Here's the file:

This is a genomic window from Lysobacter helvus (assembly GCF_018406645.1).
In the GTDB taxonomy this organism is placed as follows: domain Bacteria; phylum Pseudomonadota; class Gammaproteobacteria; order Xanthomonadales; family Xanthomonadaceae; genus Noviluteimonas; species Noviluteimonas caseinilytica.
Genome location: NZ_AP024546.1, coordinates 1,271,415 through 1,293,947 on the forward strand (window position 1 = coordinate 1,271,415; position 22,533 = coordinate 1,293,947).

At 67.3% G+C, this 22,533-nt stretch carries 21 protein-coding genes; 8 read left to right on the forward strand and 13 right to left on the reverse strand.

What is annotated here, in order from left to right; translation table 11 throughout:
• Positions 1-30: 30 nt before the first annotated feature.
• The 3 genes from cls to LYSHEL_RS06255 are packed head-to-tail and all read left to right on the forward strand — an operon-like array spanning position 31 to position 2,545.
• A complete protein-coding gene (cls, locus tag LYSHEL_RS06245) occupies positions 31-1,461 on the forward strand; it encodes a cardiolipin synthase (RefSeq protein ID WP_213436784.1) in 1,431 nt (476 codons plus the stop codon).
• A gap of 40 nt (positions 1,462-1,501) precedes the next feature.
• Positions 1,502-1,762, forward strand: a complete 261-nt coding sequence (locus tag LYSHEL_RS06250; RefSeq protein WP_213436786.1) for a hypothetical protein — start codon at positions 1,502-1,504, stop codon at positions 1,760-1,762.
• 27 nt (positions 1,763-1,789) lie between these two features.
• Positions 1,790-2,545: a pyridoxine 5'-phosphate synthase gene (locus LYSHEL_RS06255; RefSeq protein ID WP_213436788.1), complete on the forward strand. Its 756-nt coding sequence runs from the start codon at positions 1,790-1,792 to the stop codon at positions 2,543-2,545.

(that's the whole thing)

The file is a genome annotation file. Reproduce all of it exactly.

This is a genomic window from Lysobacter helvus (assembly GCF_018406645.1).
In the GTDB taxonomy this organism is placed as follows: domain Bacteria; phylum Pseudomonadota; class Gammaproteobacteria; order Xanthomonadales; family Xanthomonadaceae; genus Noviluteimonas; species Noviluteimonas caseinilytica.
Genome location: NZ_AP024546.1, coordinates 1,271,415 through 1,293,947 on the forward strand (window position 1 = coordinate 1,271,415; position 22,533 = coordinate 1,293,947).

At 67.3% G+C, this 22,533-nt stretch carries 21 protein-coding genes; 8 read left to right on the forward strand and 13 right to left on the reverse strand.

What is annotated here, in order from left to right; translation table 11 throughout:
• Positions 1-30: 30 nt before the first annotated feature.
• The 3 genes from cls to LYSHEL_RS06255 are packed head-to-tail and all read left to right on the forward strand — an operon-like array spanning position 31 to position 2,545.
• A complete protein-coding gene (cls, locus tag LYSHEL_RS06245) occupies positions 31-1,461 on the forward strand; it encodes a cardiolipin synthase (RefSeq protein ID WP_213436784.1) in 1,431 nt (476 codons plus the stop codon).
• A gap of 40 nt (positions 1,462-1,501) precedes the next feature.
• Positions 1,502-1,762, forward strand: a complete 261-nt coding sequence (locus tag LYSHEL_RS06250; RefSeq protein WP_213436786.1) for a hypothetical protein — start codon at positions 1,502-1,504, stop codon at positions 1,760-1,762.
• 27 nt (positions 1,763-1,789) lie between these two features.
• Positions 1,790-2,545: a pyridoxine 5'-phosphate synthase gene (locus LYSHEL_RS06255; RefSeq protein ID WP_213436788.1), complete on the forward strand. Its 756-nt coding sequence runs from the start codon at positions 1,790-1,792 to the stop codon at positions 2,543-2,545.